Please use this identifier to cite or link to this item:http://hdl.handle.net/20.500.12105/8366
Uncoupling fork speed and origin activity to identify the primary cause of replicative stress phenotypes
J Biol Chem. 2018;293(33):12855-12861
In growing cells, DNA replication precedes mitotic cell division to transmit genetic information to the next generation. The slowing or stalling of DNA replication forks at natural or exogenous obstacles causes "replicative stress" that promotes genomic instability and affects cellular fitness. Replicative stress phenotypes can be characterized at the single-molecule level with DNA combing or stretched DNA fibers, but interpreting the results obtained with these approaches is complicated by the fact that the speed of replication forks is connected to the frequency of origin activation. Primary alterations in fork speed trigger secondary responses in origins, and, conversely, primary alterations in the number of active origins induce compensatory changes in fork speed. Here, by employing interventions that temporally restrict either fork speed or origin firing while still allowing interrogation of the other variable, we report a set of experimental conditions to separate cause and effect in any manipulation that affects DNA replication dynamics. Using HeLa cells and chemical inhibition of origin activity (through a CDC7 kinase inhibitor) and of DNA synthesis (via the DNA polymerase inhibitor aphidicolin), we found that primary effects of replicative stress on velocity of replisomes (fork rate) can be readily distinguished from primary effects on origin firing. Identifying the primary cause of replicative stress in each case as demonstrated here may facilitate the design of methods to counteract replication stress in primary cells or to enhance it in cancer cells to increase their susceptibility to therapies that target DNA repair.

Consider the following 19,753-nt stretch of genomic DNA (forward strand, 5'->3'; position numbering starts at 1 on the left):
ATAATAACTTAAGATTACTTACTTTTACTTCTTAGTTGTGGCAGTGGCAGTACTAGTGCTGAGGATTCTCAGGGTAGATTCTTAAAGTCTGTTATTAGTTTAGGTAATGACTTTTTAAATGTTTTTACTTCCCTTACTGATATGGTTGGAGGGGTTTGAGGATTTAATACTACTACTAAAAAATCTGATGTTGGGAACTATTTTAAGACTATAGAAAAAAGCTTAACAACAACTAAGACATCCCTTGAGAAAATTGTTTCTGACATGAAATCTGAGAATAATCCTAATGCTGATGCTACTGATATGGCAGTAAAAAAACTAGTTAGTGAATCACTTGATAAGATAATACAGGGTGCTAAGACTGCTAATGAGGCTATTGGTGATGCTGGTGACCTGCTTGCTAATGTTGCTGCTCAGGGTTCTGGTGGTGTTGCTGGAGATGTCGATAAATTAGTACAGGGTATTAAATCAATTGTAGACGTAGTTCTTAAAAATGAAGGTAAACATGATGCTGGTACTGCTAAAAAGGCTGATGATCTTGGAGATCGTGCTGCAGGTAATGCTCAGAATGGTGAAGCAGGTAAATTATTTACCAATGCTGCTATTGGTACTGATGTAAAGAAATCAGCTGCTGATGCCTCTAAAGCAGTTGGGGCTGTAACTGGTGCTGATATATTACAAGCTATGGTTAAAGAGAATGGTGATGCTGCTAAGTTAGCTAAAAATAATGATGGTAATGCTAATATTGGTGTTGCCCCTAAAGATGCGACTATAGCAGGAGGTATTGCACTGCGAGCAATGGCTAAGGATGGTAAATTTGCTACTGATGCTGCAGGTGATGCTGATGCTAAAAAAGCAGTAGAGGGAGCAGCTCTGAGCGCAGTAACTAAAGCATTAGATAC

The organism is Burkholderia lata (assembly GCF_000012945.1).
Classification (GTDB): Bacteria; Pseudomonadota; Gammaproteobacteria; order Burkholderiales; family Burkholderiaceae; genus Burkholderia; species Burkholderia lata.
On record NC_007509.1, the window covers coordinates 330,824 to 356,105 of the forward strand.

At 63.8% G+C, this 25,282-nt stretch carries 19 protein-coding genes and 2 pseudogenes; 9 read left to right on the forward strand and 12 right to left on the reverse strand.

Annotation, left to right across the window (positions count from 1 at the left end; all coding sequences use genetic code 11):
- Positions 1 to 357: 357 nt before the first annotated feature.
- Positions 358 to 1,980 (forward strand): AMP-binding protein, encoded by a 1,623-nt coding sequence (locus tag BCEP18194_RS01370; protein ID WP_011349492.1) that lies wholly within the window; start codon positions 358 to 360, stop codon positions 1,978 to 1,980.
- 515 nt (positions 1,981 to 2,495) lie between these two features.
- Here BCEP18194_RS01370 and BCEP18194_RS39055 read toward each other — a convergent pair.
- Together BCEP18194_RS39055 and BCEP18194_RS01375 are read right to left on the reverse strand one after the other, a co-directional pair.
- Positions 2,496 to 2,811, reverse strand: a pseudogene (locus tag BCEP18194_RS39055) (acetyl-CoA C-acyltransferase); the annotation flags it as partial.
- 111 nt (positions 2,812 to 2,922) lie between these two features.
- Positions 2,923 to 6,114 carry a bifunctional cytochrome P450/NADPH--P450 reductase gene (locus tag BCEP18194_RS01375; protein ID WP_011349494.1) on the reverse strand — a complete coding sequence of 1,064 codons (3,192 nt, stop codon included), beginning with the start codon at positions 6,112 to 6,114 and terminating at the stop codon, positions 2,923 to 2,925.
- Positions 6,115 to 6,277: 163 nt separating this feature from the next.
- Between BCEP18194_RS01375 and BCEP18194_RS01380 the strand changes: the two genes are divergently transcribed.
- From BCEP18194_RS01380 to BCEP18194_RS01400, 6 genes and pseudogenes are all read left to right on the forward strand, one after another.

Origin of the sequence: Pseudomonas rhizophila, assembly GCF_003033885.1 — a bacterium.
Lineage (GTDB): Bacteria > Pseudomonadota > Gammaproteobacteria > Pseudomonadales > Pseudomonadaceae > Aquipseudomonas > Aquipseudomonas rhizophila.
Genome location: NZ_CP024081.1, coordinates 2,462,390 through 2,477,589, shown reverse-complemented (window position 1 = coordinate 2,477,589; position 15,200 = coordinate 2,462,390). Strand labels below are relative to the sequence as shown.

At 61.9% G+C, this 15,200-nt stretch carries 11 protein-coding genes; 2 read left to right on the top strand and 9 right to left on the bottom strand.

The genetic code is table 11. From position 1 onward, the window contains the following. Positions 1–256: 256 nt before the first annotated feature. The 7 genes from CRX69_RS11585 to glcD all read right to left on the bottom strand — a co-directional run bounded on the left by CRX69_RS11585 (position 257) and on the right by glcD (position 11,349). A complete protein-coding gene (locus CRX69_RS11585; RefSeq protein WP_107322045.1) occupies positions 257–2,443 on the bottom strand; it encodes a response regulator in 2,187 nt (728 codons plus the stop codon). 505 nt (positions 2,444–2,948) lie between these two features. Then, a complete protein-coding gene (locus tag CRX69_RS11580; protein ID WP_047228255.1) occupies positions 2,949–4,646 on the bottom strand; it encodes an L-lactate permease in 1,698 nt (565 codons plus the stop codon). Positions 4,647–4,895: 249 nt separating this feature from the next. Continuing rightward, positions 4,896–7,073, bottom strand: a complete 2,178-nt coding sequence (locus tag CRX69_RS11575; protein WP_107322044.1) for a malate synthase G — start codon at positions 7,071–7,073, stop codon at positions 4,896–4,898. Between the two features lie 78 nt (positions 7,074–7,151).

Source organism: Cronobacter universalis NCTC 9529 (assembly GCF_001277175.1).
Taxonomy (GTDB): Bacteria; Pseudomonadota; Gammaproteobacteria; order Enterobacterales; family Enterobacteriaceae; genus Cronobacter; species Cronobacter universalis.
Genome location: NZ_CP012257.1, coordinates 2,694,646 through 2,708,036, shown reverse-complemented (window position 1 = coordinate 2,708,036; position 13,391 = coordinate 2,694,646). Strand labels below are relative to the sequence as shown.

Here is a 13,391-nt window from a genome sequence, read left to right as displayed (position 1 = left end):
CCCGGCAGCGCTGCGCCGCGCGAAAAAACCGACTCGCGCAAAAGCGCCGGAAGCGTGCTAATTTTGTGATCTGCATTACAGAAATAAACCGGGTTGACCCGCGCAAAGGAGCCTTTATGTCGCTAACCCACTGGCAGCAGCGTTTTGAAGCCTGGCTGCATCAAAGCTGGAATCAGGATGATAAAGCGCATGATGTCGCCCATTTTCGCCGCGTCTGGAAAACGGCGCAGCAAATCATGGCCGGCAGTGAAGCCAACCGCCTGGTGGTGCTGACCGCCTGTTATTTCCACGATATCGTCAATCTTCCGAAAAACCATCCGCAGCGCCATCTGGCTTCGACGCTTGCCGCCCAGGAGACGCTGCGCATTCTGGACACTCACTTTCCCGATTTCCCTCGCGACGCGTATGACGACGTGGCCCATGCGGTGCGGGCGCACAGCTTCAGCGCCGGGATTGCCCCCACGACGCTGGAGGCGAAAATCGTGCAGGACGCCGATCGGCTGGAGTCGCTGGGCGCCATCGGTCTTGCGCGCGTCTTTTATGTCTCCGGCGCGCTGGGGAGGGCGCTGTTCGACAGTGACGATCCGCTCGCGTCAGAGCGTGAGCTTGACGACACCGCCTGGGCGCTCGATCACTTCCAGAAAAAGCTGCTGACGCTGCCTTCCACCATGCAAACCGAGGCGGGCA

DNA polymerase | DNA primase | DNA replication | cell division cycle 7-related protein kinase (Cdc7) | fork speed | molecular biology | replication origin | replicative stress | stretched DNA fibers
Aphidicolin | Cell Cycle Proteins | Cellular Senescence | DNA | DNA Repair | DNA Replication | HeLa Cells | Humans | Protein-Serine-Threonine Kinases | Replication Origin
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